Kevin Mincio spent 95 days bicycling across America in honor of his Army buddy, Staff Sgt. Jesse Williams of Santa Rosa, who was killed in 2007 in the war in Iraq.
It took Mincio less than five minutes Sunday to rumble across Williams' hometown on the back of a Harley-Davidson to watch the California premiere of the documentary film about the two men.
"Obviously, this is a very special place," said Mincio, 41, of Mercer Island, Wash., after taking the short trip from the Veterans Memorial Monument at City Hall to the Glaser Center. "It's Jesse's home and where the ride started."
Mincio was among the two dozen people, including Williams' widow and father, who attended an afternoon showing of "The Long Ride Home," which chronicles his wartime friendship and his cross-country trek from Santa Rosa to Ground Zero in New York City.
Viewers laughed and cried in the darkened theater as Williams' friends recounted the cut-up they knew as "Soupbone" and listened to the chilling video recording he made in the event of his death.
Staring into the camera, Williams urges whoever is listening to help care for his then-infant daughter, Amaya, and to make sure she remembers him.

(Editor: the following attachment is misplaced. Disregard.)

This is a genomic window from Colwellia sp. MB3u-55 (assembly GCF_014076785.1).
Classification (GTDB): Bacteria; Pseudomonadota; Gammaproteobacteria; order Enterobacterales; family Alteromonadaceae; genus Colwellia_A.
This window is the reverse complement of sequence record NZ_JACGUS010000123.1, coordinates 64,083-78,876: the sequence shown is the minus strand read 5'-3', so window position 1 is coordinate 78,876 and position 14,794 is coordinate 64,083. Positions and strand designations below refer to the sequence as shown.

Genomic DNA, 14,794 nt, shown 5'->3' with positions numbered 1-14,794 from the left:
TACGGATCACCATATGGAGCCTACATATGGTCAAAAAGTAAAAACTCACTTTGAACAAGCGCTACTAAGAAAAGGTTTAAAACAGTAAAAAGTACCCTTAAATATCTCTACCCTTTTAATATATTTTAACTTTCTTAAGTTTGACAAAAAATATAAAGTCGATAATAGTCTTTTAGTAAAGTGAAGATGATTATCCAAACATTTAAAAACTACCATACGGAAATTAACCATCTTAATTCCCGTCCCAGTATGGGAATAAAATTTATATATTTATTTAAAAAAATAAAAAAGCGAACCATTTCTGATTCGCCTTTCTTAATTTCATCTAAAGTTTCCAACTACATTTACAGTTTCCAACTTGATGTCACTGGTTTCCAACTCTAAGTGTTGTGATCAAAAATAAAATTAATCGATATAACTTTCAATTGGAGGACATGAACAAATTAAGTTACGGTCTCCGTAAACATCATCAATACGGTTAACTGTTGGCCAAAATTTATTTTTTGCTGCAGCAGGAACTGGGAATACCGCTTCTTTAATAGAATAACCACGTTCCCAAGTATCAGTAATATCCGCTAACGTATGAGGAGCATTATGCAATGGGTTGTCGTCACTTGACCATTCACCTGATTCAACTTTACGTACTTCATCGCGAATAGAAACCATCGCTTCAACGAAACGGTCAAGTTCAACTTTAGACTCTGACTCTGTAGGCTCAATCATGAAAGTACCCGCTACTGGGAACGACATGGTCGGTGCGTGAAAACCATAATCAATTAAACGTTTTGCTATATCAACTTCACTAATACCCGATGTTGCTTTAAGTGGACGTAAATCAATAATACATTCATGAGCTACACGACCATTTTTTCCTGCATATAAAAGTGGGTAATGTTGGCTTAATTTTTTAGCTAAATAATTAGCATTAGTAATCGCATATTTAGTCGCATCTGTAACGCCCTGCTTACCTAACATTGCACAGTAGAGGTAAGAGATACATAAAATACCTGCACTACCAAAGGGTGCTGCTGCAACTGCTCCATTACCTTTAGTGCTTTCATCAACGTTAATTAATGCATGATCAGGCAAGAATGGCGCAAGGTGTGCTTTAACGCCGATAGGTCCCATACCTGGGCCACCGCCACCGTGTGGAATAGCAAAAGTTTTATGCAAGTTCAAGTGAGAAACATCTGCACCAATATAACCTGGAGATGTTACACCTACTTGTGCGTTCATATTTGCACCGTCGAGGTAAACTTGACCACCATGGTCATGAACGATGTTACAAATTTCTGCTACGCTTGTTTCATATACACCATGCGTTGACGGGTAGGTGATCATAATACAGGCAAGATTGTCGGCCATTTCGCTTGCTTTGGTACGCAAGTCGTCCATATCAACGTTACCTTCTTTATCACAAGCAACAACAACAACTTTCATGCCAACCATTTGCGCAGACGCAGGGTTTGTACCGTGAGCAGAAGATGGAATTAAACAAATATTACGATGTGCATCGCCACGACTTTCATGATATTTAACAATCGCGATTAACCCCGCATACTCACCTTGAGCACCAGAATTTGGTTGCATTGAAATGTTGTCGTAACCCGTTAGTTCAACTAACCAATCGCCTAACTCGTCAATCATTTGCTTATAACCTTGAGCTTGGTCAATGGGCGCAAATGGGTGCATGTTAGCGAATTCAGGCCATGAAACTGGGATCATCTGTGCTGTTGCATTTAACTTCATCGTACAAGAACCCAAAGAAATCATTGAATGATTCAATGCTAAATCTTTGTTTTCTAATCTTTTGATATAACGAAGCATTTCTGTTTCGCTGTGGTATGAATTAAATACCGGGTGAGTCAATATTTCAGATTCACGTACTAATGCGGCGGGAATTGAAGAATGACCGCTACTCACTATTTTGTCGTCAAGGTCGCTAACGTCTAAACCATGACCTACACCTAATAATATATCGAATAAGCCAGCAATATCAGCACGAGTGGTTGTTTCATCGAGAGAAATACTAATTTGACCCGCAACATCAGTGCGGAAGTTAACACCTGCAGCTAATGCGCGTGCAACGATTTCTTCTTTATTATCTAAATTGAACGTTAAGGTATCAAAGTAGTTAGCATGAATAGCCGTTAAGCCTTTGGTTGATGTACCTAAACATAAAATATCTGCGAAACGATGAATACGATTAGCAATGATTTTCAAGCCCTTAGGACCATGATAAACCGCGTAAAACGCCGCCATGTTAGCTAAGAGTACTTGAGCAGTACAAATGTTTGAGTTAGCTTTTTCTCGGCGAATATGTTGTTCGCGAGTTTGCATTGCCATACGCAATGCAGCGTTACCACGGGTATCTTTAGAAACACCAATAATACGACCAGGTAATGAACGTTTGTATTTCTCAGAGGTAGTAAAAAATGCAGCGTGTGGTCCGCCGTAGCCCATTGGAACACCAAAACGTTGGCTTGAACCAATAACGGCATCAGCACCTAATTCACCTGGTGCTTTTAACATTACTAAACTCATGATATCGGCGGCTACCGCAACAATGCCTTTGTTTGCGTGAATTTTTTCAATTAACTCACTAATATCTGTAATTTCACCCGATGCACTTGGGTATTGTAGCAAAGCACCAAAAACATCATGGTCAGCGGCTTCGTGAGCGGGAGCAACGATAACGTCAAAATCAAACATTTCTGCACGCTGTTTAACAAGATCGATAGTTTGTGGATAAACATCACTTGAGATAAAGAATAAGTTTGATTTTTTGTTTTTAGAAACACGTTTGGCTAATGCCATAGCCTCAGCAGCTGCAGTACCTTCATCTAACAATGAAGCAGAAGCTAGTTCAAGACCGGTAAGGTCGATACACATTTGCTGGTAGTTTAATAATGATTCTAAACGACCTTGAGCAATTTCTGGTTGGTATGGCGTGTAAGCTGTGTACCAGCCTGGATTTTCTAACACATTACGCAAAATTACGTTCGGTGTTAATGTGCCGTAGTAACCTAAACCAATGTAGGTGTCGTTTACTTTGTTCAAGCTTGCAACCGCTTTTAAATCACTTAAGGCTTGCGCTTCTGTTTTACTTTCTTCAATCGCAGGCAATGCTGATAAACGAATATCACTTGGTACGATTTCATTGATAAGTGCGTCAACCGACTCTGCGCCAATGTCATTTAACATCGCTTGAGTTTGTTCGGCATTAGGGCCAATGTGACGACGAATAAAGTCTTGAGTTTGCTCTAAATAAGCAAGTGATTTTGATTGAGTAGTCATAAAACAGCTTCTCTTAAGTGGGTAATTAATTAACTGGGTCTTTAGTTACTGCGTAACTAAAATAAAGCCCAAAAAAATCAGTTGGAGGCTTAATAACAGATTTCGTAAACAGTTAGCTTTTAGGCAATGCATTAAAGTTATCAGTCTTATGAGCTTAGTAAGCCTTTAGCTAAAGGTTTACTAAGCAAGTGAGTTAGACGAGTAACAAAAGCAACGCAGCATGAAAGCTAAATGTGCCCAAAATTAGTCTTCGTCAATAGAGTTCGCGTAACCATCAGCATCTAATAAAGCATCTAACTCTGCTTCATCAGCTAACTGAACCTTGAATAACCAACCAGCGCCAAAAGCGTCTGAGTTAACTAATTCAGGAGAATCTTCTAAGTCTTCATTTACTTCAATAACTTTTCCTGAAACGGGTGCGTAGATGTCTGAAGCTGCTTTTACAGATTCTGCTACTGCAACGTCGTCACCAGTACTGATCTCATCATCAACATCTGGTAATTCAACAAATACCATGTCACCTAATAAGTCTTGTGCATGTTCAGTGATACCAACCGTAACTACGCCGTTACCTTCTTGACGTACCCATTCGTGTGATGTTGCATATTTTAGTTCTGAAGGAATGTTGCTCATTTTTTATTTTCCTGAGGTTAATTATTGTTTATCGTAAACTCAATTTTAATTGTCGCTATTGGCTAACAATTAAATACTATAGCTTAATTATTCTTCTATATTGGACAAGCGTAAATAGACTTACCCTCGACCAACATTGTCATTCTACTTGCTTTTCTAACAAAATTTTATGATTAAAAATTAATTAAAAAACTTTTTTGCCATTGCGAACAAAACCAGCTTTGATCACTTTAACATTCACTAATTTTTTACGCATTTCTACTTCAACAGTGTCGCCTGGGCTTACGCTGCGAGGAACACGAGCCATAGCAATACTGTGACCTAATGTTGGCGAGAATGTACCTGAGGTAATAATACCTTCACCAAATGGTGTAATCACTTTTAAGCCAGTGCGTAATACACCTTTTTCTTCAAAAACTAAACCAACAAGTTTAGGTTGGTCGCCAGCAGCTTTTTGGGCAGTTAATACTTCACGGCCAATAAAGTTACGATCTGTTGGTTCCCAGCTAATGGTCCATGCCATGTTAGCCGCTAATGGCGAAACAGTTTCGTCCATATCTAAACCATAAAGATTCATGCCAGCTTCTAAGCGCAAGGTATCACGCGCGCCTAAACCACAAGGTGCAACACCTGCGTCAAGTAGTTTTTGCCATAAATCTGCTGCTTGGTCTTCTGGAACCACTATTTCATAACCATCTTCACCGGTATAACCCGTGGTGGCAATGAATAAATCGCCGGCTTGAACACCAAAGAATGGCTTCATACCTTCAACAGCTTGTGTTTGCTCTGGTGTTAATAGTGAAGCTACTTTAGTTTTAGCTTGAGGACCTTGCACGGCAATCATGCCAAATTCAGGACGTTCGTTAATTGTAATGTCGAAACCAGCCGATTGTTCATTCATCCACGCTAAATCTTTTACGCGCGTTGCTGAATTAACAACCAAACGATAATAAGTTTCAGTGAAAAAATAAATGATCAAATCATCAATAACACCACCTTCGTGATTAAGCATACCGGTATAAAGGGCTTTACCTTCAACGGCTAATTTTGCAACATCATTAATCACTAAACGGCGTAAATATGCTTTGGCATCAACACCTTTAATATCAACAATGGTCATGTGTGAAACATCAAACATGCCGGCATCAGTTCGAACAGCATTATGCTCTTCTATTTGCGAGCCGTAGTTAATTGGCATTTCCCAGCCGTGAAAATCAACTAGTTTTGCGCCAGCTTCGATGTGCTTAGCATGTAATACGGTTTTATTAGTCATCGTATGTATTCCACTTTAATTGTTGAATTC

"I love you very much," Williams said on the video. "I'm sorry that I'm dead. Goodbye."
They were tough words to hear for Williams' father, Santa Rosa political consultant Herb Williams, who sat in front of the big screen with his daughter-in-law, Sonya.
"I have difficulty listening to my son talking," said the father, maintaining his composure. "I still miss him."
Mincio, a former Wall Street banker who joined the Army after witnessing the Sept. 11 attacks, met Williams in 2002 during basic infantry training.
They were shipped to Iraq, where they fought beside each other and dodged roadside bombs, losing friends along the way.
They made it home safely, but Williams was killed by a sniper when he returned to Iraq the following year.